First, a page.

A soldier with a Russian flag on his uniform stands guard near the Zaporizhzhya nuclear power plant on August 4.
A soldier with a Russian flag on his uniform stands guard near the Zaporizhzhya nuclear power plant on August 4.

UN Secretary-General Antonio Guterres has called for international inspectors to be given access to the Zaporizhzhya nuclear plant after Ukraine and Russia traded accusations over the recent shelling of the facility.

Any attack on a nuclear plant “is a suicidal thing,” Guterres told a news conference in Japan.

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His comments followed a visit to Hiroshima over the weekend, where Guterres gave a speech to mark the 77th anniversary of the world’s first nuclear bombing.

Petro Kotin, head of Ukraine’s state nuclear power company Enerhoatom, said peacekeepers should be deployed at the Zaporizhzhya site.

“The decision that we demand from the world community and all our partners…is to withdraw the invaders from the territory of the station and create a demilitarized zone on the territory of the station,” Kotin said on Ukrainian television.

“The presence of peacekeepers in this zone and the transfer of control of it to them, and then also control of the station to the Ukrainian side, would resolve this problem.”

The Russia Foreign Ministry said later in a statement that it wanted the International Atomic Energy Agency (IAEA) to visit the plant, but said Kyiv was blocking a potential visit.

Ukraine said renewed Russian shelling on August 6 had damaged three radiation sensors and hurt a worker at the Zaporizhzhya facility, Europe’s largest nuclear power plant. It was the second strike to hit the plant in consecutive days. Russia has claimed that Ukraine is responsible for the strikes.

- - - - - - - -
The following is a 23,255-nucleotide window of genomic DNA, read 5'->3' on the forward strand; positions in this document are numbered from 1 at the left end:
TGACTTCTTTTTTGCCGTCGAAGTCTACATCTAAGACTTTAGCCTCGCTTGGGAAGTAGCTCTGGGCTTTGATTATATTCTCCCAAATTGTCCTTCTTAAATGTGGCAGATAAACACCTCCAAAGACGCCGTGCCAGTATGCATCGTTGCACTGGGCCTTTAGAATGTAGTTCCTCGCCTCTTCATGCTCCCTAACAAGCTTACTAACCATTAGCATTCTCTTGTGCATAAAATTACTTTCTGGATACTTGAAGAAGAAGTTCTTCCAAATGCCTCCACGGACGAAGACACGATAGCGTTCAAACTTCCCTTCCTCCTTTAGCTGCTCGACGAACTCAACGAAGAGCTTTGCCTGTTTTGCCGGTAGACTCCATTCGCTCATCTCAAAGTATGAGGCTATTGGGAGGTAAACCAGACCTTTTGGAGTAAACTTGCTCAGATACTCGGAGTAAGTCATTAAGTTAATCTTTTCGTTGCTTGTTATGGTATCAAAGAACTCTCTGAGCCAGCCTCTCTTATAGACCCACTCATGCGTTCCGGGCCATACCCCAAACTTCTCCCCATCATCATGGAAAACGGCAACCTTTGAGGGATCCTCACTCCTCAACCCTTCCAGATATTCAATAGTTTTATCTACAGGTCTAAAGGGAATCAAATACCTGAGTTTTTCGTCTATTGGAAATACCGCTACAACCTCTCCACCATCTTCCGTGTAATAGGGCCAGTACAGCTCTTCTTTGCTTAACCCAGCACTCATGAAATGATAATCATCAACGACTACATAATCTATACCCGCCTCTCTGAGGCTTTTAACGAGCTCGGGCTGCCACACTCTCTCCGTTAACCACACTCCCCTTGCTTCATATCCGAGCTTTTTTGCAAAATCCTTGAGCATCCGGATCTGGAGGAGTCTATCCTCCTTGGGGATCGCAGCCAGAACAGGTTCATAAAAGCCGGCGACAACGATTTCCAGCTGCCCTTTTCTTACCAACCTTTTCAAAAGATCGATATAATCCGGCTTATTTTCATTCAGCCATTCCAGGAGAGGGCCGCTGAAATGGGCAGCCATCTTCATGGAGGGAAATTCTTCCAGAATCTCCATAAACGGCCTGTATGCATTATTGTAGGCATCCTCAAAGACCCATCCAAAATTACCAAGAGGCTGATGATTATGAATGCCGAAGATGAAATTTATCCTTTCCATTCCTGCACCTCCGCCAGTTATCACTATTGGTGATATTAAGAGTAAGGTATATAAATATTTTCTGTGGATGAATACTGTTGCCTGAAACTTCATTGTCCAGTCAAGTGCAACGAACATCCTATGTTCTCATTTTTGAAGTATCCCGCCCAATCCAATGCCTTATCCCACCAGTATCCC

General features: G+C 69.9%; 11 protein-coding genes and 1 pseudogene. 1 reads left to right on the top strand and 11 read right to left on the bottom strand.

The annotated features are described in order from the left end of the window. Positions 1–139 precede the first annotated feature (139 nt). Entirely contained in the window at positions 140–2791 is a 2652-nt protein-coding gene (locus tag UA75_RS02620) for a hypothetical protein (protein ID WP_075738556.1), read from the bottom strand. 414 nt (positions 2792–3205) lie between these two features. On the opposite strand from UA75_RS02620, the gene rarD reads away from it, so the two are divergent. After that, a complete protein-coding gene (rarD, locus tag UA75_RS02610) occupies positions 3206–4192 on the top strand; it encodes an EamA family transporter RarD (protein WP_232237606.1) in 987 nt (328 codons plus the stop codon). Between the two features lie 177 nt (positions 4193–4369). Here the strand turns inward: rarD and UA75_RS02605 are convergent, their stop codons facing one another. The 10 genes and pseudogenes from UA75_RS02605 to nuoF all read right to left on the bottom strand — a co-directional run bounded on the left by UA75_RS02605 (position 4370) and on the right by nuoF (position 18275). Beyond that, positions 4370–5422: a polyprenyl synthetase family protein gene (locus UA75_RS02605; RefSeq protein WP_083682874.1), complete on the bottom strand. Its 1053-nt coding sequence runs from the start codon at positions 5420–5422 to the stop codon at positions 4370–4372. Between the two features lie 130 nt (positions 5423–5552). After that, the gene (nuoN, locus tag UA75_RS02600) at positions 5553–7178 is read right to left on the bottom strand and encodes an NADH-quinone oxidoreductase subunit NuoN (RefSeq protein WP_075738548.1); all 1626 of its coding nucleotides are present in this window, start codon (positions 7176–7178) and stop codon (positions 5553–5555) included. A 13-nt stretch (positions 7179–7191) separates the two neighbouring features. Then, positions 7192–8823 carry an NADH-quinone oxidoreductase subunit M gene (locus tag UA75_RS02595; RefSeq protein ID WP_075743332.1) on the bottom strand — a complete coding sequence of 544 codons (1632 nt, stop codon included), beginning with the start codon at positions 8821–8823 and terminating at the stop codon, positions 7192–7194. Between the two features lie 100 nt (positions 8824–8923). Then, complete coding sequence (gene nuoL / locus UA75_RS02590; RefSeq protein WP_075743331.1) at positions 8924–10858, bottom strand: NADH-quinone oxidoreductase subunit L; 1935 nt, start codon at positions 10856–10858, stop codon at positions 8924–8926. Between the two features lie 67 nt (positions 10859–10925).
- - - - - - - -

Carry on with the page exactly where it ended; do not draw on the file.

Ukrainian Prime Minister Dmytro Shmyhal said that he discussed the situation at the power plant with the U.S. Ambassador to Ukraine Bridget Brink, including accusations that Russian forces have planted explosives at the plant to head off an expected Ukrainian counteroffensive in the region.

“The whole world must unite in order to prevent a catastrophe. We count on the support of our partners to stop the aggressor as soon as possible,” said Shmyhal.

Ukraine’s ombudsman, Dmytro Lubinets, likewise urged that the United Nations, the IAEA, and the international community send a delegation to “completely demilitarize the territory” and provide security guarantees to plant employees and the city where the plant is based, Enerhodar.

Ukrainian President Volodymyr Zelenskiy called for new Western sanctions on Russia’s nuclear industry “for creating the threat of a nuclear disaster.

The plant, about 200 kilometers northwest of the Russian-held port of Mariupol, has been under Russian supervision since Moscow’s troops seized it early in the war, but the Ukrainian staff continues to operate the facility.

The Russian-installed authority of the region said Ukrainian forces hit the site with a multiple-rocket launcher, damaging administrative buildings and an area near a storage facility. The Russian Embassy in Washington also released a statement blaming “Ukrainian nationalists” for the damage.

Kremlin spokesman Dmitry Peskov said on August 8 that the shelling was “extremely dangerous” while calling on Ukraine’s allies “to use their influence to prevent” its continuation.

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Guterres said the International Atomic Energy Agency (IAEA) needed access to the plant.

“We fully support the IAEA in all their efforts in relation to [creating] the conditions of stabilization of the plant,” Guterres said.

IAEA chief Rafael Grossi warned on August 6 that the latest attack “underlines the very real risk of a nuclear disaster.”

Grossi urged all sides in the conflict to exercise the “utmost restraint” near the nuclear site.

The IAEA chief added that it was “of paramount importance” that the agency be allowed access to the plant “to provide technical support for nuclear safety and security.”

With reporting by Reuters and AFP